This Government is making the mistake of considering infrastructure projects through a frame of whether they can provide a return for private investors.

If we did that we would distort our transport systems. We’d have an abundance of toll roads and a shortage of railways.

It’s the wrong approach.

The correct frame through which governments should consider infrastructure projects is not whether they can provide a return to a private investor.

It is whether a project can provide a return to the national economy.

That return includes a whole range of issues.

They include the ability of projects to deliver productivity gains for the broad economy.

But there’s also the issue of inclusion and equity – issues that your organisation has highlighted many times.

Not everyone owns a car.

People who don’t own a car still need to move around.

They need to work to contribute to the economy and support themselves and their families.

They need to access education that will allow them to improve their circumstances and, over time, make a greater contribution to the economy.

Meeting these broader social concerns is in fact an economic policy – one that the Government’s approach ignores.

This does not serve the public interest.

It’s also at odds with the approach of the states, which people look to for the delivery of effective transport systems.

There’s a live example of the folly concerning a proposal to extend the F6 south of Sydney toward the Illawarra as a toll road.

Recent media reporting has revealed that when Government bureaucrats were considering improved connectivity between Sydney and Wollongong they were told to ignore the option of rail.

This is in spite of the fact that completing the Maldon-Dombarton rail freight project, with relatively minor upgrades to the Illawarra passenger line, would be cheaper and produce greater travel time reductions.

They were told to deliver a toll road regardless.

That’s absurd. It looks at only half of the economic equation.


So my message today is that we don’t need a completely new model of infrastructure investment.

What we need is genuine collaboration across Government and the private sector in the public interest.

We need to forget the politics. Forget the ideology and the experiments.

We need to work together and base our investment decisions on evidence.

That’s why it is disappointing that the Government has sidelined Infrastructure Australia.

The former Labor Government created Infrastructure Australia to create an evidence-based approach to infrastructure delivery.

The very design of this independent organisation was based on getting the politics out of infrastructure delivery.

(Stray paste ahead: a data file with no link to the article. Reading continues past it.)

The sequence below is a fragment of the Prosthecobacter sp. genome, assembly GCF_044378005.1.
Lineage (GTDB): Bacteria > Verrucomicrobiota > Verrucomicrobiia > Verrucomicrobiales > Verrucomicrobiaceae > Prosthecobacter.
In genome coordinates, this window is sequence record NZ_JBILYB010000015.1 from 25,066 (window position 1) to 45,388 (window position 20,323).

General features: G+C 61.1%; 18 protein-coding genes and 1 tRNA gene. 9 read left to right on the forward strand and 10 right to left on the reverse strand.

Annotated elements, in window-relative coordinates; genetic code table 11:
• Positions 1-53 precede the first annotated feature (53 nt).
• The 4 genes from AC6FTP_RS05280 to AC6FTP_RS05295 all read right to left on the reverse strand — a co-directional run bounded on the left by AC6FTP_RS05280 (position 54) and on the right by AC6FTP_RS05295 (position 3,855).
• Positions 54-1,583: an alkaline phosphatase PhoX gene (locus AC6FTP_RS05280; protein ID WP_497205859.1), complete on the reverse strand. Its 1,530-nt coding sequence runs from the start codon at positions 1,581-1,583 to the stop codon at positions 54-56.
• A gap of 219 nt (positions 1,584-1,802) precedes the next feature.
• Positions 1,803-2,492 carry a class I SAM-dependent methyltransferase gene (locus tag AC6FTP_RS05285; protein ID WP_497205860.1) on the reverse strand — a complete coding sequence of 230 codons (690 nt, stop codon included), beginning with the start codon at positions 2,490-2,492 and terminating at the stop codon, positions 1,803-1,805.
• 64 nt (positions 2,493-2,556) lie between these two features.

And importantly, project assessment was designed to include the consideration not only of the cost and benefit of a project, but the way in which that project enhanced the existing transport system.

That kind of approach will deliver a 30-minute city.

Maybe even a 20-minute city.

A Labor Government will abolish the IFU and allocate its funding back to Infrastructure Australia for the re-establishment of the Major Cities Unit, which will focus heavily on the productivity, sustainability and liveability Australia’s cities.


Let me turn now to our regions.

Cities are important but passenger transport in just as important in our regional areas.

In my view it’s an area in which the Federal Government needs to be more involved.

I don’t just mean funding regional roads, but thinking more seriously about regional connectivity – villages to towns to regional centres to cities.

These links are important.

Once again, it’s not just about equity and service provision; it’s about productivity and economic activity.

Regional connectivity delivers real economic benefits.

While cities make up 80% of the value of our GDP in our knowledge centres, our growing regions are becoming more important in this sense and that is why it is important to keep people connected through good rail services and, where they are not available, coach services.

At the same time we need to make sure the people living in the country are not left behind.

We need to make sure that young people in regional areas have the same opportunities as those in cities.

That means offering transport choices for them to get to school, to TAFE, to employment, to sport and social activities.

The same goes for single mums and the elderly.

Your industry acts as a social safety net for thousands upon thousands of people.

That’s a fact we have to keep top of mind, especially in these times of transport disruption and new commercial mobility services moving into areas that are traditionally public transport space.

We must not lose sight of the important role public transport plays in the social transit space.

It is not all about mass transit – I know BIC is doing some interesting research work in the social transit space and regional transport that I look forward to receiving when it is complete.

The theme of this Conference, Moving People – Mobility as a Service is really all about where bus, public transport and services fit in the mix of mobility options that are being presented to us today.

Buses are the work horse of public transport in every capital city today.

I can’t see that changing in the future.

Buses move more people than rail every day.

With a growing and ageing population and increasing urbanisation a reality, mass transit is going to be a key to making our cites and growing regions liveable and workable.

Buses will be a big part of that mix.

Looking ahead to autonomous vehicles, which maybe not as far away as some think, we are going to have to be cognisant of the labour challenges this places on all industries.

About 100,000 people earn their living driving in this country.

Much as factories of the past have become mechanised and run by robots, driverless vehicles will have an impact on your workplaces.

And a move to electric and hydrogen vehicles will change the nature of your workshop and mechanical repair requirements.

These are things that BIC is already looking into as outlined in your submission to the Federal Inquiry into the Social Implications of Autonomous Vehicles.


It’s a good thing that your industry is already thinking about these types of issues.

Once again, your industry is ahead of the game.

The job of elected representatives is to keep up with you.

I aim to do just that.